Pak Human Rights commission dysfunctional over 3 months

Pakistan's Prime Minister Imran Khan (Photo by AFP)

Pakistan's National Commission for Human Rights has been dysfunctional for over three months due to the completion of tenures of its top functionaries, even as the country accuses India of human rights violations in Kashmir.

The four-year tenure of the chairman and six of the seven members of the National Commission for Human Rights (NCHR) expired on May 30, the Dawn newspaper said in a report.

As an impartial state body, the NCHR works independently of the government and is directly accountable to Parliament.

The employees of the commission fear that it may not be made functional due to sour relations between the Prime Minister Imran Khan and leader of the opposition in National Assembly Shehbaz Sharif, who have to pick the names through consensus, it said.

However, Director General Ministry of Human Rights Mohammad Arshad told the daily that the posts of chairman and members would be re-advertised soon, adding that it may take six to seven months to complete the entire process of appointments.

The four-year tenure of the commission expired and as per directions of the government the posts of chairman and seven members were to be re-advertised, Arshad said.

Asked about the process, he said after verifying the applicants the Prime Minister and leader of the Opposition in National Assembly would have to reach a consensus and finalise three names for the post of chairman and three for each post of members.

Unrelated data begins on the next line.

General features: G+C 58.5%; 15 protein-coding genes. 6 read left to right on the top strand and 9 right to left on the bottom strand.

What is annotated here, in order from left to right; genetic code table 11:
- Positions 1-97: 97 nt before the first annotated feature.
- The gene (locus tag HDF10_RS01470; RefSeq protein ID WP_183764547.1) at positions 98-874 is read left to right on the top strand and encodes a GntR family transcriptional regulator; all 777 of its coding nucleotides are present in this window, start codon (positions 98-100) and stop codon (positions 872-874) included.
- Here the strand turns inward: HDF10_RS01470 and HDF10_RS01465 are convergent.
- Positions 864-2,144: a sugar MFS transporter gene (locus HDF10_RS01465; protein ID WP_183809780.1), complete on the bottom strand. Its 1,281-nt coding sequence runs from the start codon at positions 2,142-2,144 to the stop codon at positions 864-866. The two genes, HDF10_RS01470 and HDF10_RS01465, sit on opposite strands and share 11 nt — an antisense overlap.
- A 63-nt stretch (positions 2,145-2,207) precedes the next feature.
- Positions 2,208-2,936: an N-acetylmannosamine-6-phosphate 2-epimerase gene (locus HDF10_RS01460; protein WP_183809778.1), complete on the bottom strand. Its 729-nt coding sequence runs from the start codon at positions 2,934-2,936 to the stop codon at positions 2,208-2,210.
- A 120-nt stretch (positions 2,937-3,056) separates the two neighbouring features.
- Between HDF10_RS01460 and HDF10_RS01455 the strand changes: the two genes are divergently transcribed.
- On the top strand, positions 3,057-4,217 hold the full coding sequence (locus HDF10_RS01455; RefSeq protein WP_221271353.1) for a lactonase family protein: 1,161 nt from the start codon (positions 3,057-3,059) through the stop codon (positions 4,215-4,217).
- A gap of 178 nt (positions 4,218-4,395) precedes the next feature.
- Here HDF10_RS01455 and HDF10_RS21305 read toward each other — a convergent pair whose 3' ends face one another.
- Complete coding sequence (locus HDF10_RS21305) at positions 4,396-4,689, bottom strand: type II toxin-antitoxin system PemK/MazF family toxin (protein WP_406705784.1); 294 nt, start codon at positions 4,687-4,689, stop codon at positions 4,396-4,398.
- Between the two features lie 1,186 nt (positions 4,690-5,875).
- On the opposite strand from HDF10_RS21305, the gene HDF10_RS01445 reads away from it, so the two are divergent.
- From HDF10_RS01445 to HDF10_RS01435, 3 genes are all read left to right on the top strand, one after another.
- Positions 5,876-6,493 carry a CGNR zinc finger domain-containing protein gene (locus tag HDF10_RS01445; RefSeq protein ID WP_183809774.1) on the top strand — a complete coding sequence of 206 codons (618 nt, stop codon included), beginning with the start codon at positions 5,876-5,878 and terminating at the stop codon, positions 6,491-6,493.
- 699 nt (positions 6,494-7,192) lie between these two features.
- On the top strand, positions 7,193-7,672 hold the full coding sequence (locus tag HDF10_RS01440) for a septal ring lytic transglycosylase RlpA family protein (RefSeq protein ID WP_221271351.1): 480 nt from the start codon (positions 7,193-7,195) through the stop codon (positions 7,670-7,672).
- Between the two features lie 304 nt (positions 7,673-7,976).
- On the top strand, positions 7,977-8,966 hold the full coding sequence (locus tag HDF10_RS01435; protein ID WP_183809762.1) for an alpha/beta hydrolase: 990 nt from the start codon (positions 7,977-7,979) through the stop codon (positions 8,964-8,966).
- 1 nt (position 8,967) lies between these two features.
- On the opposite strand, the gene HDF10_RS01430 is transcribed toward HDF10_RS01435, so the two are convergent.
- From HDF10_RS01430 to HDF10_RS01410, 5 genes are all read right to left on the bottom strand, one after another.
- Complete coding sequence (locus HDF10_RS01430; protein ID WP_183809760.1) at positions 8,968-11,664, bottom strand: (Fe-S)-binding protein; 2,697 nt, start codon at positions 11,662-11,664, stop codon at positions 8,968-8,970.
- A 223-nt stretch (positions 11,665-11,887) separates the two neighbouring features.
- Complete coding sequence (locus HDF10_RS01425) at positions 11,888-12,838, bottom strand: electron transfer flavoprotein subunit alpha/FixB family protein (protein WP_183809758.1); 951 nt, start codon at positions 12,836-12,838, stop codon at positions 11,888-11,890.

The names would be forwarded to a parliamentary committee for finalisation, the report said.

"If they fail to develop consensus both the Prime Minister and the Opposition leader would send three names, on their own, for each post and the names would be discussed by the parliamentary committee. The committee would finalise the names for the chair and members but past experience shows that it may take six to seven months," Arshad said.

Tensions between India and Pakistan spiked after India abrogated provisions of Article 370 of the Constitution to withdraw Jammu and Kashmir's special status and bifurcated it into two Union Territories, evoking strong reactions from Pakistan.

Several Pakistani leaders have accused India of committing human rights violations in Kashmir.

India has rejected such claims. India has asserted that the abrogation of Article 370 was its internal matter and has strongly criticised Pakistan for making "irresponsible statements" and provocative anti-India rhetoric over issue.

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